That’s because the conversation included an emotional back and forth between a criminal justice major who is a member of the Maricopa County Sheriff’s Posse and a public policy major who immigrated with her family from Somalia. Her family lives in a predominantly minority community with a heavy police presence. She expressed the real fear they face about being stopped by police. Another student, a petite Latina, talked about being pulled over and detained by police without any plausible explanation besides her race.
“It’s only an hour and it probably could've kept going in class,” recalls Samantha Whitman. “Some of us were just like ‘do we have to leave?’ Because we wanted to keep the conversation going.”
Some students did just that, meeting after class to continue the conversation.
“You could see that it was the first time that other people got exposed to a person that had to live that experience but that did not fit the stereotypes that they had in their mind,” adds Johnston.
Johnston says the level of discussions in PAF 300 shows just how much the millennial generation cares about what’s going on in their community.
“There is an inaccurate assumption that the current generation of college students are too dependent on technology or too dependent on social media and they don't care,” observes Johnston. “And I find that to be exactly the opposite.”
That’s because he’s seen it. Remember the experiment on grades where certain students were treated differently? Where those in the back row had to submit the assignment three days before the rest of the class did? And where male students received 77 percent of the grade earned by female students? Any of the affected students could have used their free pass to avoid the assignment and the consequences. Or they could have paid $25 to get 100 percent. But three male students chose to do neither. They accepted a grade that was 77 percent of what female students got.
Johnston told the class that if they wanted to come up with a solution to solve the grading disparities, he would be willing to listen. Some volunteered to give the students points from their assignment, but Johnston wouldn’t have it. He told them they had to come together with a collective solution that involved the whole class, not just a few students.
So, Whitman and others brainstormed on how they could help their aggrieved classmates. They came up with a social media campaign titled “Stand4Three” to call attention to their injustice and created a moveon.org peitition drive calling for action. Their petition drive netted 110 signatures, well short of their goal of 200. But their efforts were enough to convince Johnston to restore the student’s grades.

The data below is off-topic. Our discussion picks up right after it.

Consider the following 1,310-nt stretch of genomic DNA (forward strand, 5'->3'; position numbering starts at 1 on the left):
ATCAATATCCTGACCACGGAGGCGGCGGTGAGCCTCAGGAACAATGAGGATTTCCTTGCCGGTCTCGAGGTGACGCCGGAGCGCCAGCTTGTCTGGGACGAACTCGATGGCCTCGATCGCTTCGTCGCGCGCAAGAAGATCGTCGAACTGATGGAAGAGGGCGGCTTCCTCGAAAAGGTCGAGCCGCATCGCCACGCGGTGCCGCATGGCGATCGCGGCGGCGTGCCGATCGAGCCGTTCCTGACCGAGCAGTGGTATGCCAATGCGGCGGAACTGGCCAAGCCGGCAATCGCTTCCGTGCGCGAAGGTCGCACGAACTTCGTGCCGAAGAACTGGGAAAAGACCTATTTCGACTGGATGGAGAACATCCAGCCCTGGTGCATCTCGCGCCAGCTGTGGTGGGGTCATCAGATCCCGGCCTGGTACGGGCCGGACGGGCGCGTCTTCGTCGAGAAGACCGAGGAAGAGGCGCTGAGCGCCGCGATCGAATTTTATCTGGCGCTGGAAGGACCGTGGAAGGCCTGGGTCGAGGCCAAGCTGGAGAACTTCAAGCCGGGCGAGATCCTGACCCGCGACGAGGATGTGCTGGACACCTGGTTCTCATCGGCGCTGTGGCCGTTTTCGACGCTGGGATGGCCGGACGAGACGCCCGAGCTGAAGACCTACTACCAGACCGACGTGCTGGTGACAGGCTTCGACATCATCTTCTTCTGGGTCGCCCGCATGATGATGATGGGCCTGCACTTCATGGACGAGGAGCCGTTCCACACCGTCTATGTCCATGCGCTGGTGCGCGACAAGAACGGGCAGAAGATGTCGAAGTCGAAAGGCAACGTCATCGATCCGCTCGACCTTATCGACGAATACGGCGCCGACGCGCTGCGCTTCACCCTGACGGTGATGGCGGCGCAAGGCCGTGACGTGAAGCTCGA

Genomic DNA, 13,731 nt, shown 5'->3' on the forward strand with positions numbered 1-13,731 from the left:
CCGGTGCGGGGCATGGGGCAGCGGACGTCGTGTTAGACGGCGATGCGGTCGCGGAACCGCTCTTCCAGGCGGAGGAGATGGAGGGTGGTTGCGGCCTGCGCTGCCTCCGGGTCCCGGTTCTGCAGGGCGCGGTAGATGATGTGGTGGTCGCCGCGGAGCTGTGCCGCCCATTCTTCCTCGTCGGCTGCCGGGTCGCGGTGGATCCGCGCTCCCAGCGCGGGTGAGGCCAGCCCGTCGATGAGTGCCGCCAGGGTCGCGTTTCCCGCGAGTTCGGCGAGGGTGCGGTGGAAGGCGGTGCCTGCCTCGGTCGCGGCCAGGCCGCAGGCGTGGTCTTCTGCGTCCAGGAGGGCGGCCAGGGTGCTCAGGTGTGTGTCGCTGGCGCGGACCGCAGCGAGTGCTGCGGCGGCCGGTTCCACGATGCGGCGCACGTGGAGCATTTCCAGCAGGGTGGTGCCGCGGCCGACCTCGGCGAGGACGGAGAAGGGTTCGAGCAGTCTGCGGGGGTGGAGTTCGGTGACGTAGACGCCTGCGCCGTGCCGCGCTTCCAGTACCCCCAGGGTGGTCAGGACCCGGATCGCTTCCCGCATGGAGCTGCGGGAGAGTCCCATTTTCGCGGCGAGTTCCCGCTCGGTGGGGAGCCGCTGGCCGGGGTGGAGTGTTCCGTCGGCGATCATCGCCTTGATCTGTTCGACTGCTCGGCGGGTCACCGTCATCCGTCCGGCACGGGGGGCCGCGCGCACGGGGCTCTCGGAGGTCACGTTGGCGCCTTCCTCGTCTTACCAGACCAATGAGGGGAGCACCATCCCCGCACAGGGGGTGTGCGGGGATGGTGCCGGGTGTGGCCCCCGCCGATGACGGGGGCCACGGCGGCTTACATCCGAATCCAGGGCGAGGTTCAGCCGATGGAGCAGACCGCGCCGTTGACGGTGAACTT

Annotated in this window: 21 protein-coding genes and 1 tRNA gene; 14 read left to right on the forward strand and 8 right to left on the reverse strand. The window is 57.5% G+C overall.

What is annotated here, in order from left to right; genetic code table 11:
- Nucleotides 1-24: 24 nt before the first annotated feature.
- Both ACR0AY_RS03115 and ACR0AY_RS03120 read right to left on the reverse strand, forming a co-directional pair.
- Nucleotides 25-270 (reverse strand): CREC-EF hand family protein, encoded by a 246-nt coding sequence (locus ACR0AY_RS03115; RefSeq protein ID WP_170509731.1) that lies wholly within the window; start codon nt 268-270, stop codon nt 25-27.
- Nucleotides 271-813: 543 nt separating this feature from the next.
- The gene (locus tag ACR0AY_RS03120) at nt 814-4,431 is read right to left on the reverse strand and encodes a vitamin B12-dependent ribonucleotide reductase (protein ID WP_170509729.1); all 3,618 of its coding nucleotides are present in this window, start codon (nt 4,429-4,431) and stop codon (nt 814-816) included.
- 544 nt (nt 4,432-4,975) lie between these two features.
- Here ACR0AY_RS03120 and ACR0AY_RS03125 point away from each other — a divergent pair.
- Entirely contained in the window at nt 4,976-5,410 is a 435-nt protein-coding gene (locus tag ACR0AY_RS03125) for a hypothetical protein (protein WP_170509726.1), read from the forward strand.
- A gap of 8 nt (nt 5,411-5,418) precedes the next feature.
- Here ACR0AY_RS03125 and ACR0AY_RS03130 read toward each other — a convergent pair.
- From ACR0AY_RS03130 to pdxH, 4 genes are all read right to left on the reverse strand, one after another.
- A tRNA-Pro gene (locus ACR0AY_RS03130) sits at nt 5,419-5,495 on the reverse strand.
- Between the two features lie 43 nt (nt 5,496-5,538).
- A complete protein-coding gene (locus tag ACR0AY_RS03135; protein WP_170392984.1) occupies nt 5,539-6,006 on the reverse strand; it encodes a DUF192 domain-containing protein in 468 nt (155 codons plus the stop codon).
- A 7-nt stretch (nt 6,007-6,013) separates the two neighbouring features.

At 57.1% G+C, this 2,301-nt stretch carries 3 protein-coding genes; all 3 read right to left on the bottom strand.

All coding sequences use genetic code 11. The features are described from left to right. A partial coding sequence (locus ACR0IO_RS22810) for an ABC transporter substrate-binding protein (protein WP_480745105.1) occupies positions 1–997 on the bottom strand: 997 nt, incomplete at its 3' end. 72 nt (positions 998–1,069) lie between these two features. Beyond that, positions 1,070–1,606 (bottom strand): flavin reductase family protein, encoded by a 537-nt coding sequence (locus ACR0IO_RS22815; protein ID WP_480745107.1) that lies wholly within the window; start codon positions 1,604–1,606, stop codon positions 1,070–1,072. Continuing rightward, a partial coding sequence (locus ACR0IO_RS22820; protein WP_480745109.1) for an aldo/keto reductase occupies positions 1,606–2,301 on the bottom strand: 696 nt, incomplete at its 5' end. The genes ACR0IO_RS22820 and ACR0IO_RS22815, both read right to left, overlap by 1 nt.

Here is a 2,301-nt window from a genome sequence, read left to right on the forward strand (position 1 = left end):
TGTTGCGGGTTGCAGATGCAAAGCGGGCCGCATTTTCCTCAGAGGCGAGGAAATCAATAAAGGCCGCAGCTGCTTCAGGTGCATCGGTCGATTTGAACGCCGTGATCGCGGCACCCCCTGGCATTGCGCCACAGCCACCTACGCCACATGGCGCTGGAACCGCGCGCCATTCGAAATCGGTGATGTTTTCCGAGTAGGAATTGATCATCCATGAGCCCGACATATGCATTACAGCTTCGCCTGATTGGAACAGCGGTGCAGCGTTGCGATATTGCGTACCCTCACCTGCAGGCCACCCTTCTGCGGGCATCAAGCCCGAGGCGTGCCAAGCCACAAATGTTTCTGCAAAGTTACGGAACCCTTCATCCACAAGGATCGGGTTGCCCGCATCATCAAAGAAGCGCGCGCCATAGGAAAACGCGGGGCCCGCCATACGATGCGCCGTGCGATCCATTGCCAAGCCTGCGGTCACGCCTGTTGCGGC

“What matters to me is giving them the sense that they are not powerless,” says Johnston. “That when you pay attention to people, when you listen to what they care about, and when you give them pathways to do something about it, they flourish. But most of the time people are not paying attention to what they are going through or what they care about.”
When approached with ideas, Johnston tells students he may not have all the answers to their questions, but steers them to other professors who may.
“He stands up there and tells us we can do anything that we put our minds to and we can achieve greatness,” says Auburn Dush, a senior majoring in exercise and wellness. “It just has to be started with a thought.”
Dush had just such a thought.
She was concerned about freshmen who drop out of college for emotional, economic or cultural reasons. Dush grew up near a small town on the Navajo reservation. She earned a scholarship to ASU, but living and studying in a major metropolitan city was a culture shock.
“And I brought my thought to professor Johnston and he said ‘it's a great idea, here's who you can talk to about this,’” says Dush. “And it was amazing how he just facilitated this environment of growing ideas and innovation.”
Johnston connected Dush with researchers in the ASU Obesity Solutions group. She came up with the concept for “The Freshmen Wellness Initiative.” It’s a team made up of students majoring in exercise and wellness or kinesiology. They would research risk factors behind students dropping out of school with the goal of using results to create personal health plans. The plans would help improve student wellness and self-empowerment, thereby reducing the chance of freshmen withdrawing from college.
“I think helping freshman with their health in that transition is something that I'm really passionate about,” says Dush. “And that's why I started this organization. I got the idea from this class.”
Toward the end of the semester, the class begins learning about participatory budgeting, where the public gets input on how to spend the budgets of their communities. Students are then asked for their input on how to spend the money raised when students pledged $25 to opt-out of the experiment. Johnston suggests students take a serious look at something called a Kiva loan. Kiva is a nonprofit that provides zero-interest small business loans to impoverished individuals around the world.